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The LPO — which receives local, state and federal grant funding — has extended Prieto's contract multiple times and in 2017 paid him a salary of about $131,000.
Prieto is also the conductor of the U.S.-based Orchestra of the Americas as well as two orchestras in his native Mexico, including the national symphony, which he took over in 2007.
The Excelsior report doesn’t focus only on the Mexican national orchestra's spending. It also quotes multiple, anonymous members of the orchestra expressing concerns with Prieto’s overall leadership of the group.
Their complaints included failing to step foot in 24 of Mexico’s 31 states; failing to produce a single audio recording of the orchestra performing in the last dozen years; and being sluggish in replacing members who retire or fall ill.
They urged Mexican officials to oust Prieto from his post, and they said any support he claimed to have among orchestra members is “either apocryphal or nonexistent.”
Prieto said it is difficult to produce audio recordings while making ends meet at the cash-strapped orchestra, and that the organization tried to compensate for an inability to travel as much as it would like by digitally streaming its performances online.
However, he declined to address the rest of the allegations.
“When you are in an orchestra for a number of years, there’s always voices that will (express) concerns about you,” he said. “However, I’ve always had the support and still have the support of the orchestra, just like I’ve always had it here (in New Orleans).”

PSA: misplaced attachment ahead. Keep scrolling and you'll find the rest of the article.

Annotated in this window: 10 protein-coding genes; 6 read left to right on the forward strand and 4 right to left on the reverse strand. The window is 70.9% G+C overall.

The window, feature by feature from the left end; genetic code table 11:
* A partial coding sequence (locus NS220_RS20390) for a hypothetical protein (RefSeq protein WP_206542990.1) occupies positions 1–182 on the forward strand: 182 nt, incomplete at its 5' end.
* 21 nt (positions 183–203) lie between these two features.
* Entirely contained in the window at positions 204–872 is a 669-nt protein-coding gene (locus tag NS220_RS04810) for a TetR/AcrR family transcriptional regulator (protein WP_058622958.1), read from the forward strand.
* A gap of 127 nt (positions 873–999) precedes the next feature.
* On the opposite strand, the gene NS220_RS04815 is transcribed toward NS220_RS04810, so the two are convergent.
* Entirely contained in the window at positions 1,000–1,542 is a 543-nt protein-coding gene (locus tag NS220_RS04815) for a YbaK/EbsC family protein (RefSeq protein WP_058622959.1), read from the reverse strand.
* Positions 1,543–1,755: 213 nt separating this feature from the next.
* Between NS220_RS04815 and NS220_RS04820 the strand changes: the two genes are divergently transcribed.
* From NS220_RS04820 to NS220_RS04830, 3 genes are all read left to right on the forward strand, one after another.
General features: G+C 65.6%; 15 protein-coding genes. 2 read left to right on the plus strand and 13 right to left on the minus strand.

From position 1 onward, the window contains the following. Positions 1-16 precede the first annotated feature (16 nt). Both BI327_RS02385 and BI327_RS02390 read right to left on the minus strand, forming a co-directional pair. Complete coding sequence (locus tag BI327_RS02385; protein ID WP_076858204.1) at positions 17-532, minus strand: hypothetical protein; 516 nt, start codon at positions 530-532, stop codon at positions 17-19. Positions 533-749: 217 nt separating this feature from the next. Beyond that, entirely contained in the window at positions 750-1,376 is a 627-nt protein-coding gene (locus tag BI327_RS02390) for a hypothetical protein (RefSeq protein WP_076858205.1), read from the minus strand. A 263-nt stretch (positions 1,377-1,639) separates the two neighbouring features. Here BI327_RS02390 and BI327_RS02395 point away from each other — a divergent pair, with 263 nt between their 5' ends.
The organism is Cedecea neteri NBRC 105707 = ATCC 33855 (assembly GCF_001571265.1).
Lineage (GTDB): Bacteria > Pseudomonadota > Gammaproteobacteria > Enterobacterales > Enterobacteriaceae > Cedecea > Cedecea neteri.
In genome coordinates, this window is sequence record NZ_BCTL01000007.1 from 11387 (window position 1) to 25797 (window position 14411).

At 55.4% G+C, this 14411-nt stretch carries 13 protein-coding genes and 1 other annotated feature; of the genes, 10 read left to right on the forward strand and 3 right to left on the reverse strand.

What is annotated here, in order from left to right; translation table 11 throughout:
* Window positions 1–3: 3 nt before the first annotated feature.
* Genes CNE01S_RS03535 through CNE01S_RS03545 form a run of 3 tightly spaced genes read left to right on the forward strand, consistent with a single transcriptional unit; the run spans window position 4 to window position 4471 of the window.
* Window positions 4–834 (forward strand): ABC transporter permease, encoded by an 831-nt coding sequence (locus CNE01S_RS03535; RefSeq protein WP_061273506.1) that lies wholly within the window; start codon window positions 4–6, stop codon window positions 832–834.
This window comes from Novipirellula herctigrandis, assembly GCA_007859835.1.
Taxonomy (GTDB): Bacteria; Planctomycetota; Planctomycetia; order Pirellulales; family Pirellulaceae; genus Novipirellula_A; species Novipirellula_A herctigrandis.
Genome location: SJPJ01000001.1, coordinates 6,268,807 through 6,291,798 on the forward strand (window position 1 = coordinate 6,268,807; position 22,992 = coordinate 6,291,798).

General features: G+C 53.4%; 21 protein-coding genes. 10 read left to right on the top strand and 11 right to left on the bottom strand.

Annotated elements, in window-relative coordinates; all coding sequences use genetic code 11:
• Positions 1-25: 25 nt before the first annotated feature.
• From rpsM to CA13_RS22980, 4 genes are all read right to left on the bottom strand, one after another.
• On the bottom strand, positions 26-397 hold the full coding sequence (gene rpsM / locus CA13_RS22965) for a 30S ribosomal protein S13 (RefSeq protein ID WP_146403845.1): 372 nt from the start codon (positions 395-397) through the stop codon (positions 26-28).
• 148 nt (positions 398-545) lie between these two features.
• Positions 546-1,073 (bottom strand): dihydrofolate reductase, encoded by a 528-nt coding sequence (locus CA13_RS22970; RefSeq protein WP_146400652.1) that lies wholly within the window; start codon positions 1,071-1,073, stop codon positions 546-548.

An LPO spokeswoman on Tuesday said the organization had no comment on the Excelsior report. Then, on Wednesday morning, the LPO issued the following statement:
"The LPO’s artistic budget is approved annually by our Board of Trustees, with guest artist contracts being negotiated by the LPO’s Director of Artistic Programming and approved by our CEO. Contract fees adhere to the parameters set as part of an annual budgeting process.
Mr. Prieto has no involvement in the financial aspects of the contracting process. As one of seven voting members that make up our Artistic Programming Committee (the other being six musicians, per our collaborative model), his role is to provide leadership to the LPO’s artistic planning process, which includes the selection of guest artists.
Additionally, LPO guest artist fees fall well within industry standards of an orchestra managing an annual operating budget of $6M."
An additional statement from LPO chief executive officer James Boyd said:
“During his 13 seasons as the LPO’s Music Director and Principal Conductor, Carlos’ leadership has fostered tremendous artistic development in terms of the orchestra’s programming and performance standards. Evidence of his impact was on display during the LPO’s debut performance at Carnegie Hall last season, and has been further amplified by his recent honor as Musical America’s Conductor of the Year. Moreover, in our experiences with Carlos he consistently exhibits the highest ethical standard related to the LPO’s finances.”
Last month, Musical America presented its Conductor of the Year award to Prieto at a ceremony in New York's famed Carnegie Hall.
A Broadway World report said Prieto was selected because of his “enthusiastic championing of new music (which) is evident through the ambitious commissioning he has done and premieres he has given of over 100 works, with a particular focus on Latin American composers.”
Note: This post was updated since it was first published to add remarks from the LPO.